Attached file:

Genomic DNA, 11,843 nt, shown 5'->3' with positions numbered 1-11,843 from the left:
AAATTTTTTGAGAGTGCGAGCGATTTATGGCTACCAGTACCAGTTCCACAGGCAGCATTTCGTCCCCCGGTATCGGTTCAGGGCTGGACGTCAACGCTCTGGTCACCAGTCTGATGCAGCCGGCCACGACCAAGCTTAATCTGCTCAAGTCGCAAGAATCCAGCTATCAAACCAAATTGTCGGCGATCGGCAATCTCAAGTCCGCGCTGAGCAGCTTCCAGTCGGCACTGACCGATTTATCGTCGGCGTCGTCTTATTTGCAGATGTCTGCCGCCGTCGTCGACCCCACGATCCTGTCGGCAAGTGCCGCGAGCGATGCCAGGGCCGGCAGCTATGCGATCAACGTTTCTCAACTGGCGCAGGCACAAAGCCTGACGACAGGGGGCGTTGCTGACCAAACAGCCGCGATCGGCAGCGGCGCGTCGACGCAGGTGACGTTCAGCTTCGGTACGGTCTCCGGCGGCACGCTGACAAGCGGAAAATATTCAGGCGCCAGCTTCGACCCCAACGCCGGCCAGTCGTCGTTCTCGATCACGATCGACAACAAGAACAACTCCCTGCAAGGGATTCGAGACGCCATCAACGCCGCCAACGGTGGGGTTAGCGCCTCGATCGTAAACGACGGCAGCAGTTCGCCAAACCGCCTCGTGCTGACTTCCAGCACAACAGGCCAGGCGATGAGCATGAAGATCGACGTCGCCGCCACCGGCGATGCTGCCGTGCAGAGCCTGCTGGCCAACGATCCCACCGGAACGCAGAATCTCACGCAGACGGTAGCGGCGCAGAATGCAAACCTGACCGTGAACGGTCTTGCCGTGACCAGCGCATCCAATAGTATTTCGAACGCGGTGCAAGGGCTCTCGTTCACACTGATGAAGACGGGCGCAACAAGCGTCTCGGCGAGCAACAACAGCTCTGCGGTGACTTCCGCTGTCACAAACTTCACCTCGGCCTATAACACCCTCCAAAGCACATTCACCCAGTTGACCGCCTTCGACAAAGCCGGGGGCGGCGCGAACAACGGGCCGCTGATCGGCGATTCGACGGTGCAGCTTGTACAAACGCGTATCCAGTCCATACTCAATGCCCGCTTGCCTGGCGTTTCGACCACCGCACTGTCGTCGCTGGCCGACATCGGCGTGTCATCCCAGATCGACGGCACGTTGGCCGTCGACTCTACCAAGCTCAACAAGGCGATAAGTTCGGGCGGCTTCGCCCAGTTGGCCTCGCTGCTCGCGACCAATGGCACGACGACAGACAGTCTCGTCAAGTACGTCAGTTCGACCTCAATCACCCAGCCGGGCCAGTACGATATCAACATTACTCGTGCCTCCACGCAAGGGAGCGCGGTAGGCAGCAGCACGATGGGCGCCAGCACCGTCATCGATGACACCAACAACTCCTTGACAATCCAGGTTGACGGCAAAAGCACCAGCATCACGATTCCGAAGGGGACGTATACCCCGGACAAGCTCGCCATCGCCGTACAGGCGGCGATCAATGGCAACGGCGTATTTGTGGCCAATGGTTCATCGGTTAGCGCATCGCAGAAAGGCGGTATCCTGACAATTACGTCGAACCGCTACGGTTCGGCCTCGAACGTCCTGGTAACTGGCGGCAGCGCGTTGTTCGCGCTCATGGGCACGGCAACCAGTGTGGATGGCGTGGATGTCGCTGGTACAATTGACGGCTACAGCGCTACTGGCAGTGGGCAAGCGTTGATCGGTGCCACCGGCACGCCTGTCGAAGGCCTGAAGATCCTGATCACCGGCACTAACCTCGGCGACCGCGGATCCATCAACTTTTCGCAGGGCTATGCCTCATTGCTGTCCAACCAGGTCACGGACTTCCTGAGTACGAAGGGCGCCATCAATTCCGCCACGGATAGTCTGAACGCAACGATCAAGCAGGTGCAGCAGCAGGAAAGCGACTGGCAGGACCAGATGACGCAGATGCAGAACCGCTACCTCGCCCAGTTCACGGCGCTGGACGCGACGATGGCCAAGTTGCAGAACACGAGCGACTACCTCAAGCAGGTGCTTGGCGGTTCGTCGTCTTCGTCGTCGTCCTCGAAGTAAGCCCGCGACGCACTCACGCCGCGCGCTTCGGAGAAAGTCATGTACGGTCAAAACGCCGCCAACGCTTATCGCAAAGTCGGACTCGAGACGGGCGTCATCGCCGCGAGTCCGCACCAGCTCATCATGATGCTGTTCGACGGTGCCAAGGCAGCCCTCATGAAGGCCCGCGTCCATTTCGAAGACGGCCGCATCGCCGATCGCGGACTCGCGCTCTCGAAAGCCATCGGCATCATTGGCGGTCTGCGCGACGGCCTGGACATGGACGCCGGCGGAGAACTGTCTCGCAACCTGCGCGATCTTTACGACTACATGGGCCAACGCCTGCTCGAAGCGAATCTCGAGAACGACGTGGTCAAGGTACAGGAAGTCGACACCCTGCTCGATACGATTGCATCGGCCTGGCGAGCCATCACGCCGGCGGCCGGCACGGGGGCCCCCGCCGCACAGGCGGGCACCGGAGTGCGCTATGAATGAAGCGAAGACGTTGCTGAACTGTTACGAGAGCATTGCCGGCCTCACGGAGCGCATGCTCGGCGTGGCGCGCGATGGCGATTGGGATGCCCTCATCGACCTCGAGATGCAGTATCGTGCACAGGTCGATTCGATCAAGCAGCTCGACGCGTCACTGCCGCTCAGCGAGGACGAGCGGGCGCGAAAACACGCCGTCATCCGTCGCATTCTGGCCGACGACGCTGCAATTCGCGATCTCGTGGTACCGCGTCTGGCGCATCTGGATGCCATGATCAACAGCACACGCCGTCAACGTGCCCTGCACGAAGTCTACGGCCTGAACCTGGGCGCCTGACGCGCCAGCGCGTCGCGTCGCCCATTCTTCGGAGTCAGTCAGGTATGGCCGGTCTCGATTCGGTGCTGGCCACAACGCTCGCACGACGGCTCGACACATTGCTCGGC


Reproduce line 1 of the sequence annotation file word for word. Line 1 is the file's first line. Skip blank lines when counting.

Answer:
Genomic DNA, 11,843 nt, shown 5'->3' with positions numbered 1-11,843 from the left: